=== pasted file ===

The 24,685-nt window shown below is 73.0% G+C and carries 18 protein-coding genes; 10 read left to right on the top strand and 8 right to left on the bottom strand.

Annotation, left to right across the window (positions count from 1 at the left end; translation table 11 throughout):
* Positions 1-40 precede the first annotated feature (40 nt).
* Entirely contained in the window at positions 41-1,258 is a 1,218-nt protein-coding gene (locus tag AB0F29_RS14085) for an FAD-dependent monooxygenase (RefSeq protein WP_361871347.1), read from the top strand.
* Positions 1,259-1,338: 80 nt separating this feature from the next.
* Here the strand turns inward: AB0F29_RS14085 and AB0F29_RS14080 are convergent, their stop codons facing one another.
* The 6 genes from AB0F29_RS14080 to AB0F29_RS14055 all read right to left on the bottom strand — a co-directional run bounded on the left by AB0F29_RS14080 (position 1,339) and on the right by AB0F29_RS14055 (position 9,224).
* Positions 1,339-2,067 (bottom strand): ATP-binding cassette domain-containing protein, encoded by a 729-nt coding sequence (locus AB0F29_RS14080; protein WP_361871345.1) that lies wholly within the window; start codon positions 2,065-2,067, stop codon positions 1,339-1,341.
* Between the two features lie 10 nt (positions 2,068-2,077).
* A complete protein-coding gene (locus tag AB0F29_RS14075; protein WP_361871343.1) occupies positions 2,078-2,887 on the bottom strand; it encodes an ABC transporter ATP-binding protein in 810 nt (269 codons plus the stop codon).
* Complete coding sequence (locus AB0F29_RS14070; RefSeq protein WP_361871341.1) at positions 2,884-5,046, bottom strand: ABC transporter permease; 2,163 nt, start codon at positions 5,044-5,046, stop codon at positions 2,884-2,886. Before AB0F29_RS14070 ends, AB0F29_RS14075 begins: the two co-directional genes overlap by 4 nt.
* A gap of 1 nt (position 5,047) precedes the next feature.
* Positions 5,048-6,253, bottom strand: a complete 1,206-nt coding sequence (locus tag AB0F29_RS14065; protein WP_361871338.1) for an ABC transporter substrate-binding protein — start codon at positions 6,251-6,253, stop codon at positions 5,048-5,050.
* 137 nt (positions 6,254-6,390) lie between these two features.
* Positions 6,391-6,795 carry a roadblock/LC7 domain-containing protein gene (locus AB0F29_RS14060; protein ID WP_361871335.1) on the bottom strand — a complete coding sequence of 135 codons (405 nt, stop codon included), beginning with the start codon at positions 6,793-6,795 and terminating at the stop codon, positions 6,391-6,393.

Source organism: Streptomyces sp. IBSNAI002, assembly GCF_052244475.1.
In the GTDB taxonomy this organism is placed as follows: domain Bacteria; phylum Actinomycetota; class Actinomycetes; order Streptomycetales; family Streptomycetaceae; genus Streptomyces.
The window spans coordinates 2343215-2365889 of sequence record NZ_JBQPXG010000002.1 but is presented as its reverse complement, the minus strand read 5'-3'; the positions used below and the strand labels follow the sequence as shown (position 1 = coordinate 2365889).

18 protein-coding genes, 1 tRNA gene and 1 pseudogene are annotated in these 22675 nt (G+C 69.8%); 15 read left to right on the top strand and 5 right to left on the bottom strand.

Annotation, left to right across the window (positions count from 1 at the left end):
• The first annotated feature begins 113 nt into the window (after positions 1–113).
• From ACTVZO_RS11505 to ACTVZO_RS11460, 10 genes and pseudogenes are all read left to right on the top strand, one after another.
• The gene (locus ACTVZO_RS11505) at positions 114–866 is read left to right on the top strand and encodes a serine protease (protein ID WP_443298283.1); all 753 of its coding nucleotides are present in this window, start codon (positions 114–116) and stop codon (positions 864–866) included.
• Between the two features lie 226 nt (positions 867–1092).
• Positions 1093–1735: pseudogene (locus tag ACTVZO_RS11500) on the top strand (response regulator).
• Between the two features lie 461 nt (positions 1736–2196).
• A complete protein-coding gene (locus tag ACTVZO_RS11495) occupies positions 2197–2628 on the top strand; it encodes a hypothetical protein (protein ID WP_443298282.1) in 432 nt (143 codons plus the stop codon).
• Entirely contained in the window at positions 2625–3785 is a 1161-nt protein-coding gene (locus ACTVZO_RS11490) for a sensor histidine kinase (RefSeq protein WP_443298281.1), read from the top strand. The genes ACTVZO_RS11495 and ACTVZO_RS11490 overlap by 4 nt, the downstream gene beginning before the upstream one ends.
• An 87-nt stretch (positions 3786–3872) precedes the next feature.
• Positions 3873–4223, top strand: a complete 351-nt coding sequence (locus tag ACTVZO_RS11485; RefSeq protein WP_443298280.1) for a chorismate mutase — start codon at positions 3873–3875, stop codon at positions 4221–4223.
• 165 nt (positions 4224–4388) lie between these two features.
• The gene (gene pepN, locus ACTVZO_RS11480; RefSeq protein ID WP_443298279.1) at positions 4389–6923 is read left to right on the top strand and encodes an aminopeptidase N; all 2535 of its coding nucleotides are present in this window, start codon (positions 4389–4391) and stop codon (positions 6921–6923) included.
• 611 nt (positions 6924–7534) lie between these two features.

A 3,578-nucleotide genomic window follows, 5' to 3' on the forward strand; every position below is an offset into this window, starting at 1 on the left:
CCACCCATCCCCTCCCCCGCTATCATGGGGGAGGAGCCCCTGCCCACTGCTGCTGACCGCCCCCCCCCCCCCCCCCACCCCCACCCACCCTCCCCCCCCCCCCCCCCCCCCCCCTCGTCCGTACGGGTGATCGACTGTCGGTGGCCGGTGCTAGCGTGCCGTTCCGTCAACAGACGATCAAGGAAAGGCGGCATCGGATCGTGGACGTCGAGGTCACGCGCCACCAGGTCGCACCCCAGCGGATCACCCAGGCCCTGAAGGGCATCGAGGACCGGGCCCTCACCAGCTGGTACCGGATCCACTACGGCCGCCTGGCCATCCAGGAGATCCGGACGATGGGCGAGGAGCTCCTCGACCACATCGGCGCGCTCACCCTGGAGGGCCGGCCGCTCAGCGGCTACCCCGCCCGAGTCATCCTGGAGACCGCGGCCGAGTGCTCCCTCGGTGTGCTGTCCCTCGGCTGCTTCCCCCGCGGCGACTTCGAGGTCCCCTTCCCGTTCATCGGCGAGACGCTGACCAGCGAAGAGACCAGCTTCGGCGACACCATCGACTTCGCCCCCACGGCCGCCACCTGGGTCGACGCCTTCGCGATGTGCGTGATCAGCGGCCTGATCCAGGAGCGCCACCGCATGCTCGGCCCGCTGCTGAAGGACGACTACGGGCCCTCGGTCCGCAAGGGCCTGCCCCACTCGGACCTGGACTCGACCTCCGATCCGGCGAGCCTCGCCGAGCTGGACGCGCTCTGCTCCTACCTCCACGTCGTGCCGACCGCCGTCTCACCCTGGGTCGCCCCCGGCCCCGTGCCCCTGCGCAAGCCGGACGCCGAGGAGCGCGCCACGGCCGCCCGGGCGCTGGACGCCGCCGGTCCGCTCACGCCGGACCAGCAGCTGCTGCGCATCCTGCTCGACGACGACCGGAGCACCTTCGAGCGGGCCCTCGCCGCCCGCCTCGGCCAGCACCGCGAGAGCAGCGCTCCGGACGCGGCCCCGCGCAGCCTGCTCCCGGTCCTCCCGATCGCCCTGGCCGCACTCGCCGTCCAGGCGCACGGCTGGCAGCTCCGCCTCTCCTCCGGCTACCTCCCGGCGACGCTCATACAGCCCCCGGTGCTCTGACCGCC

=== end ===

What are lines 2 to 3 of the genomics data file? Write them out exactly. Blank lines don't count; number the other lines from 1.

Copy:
Annotation, left to right across the window (positions count from 1 at the left end; translation table 11 throughout):
* Positions 1-40 precede the first annotated feature (40 nt).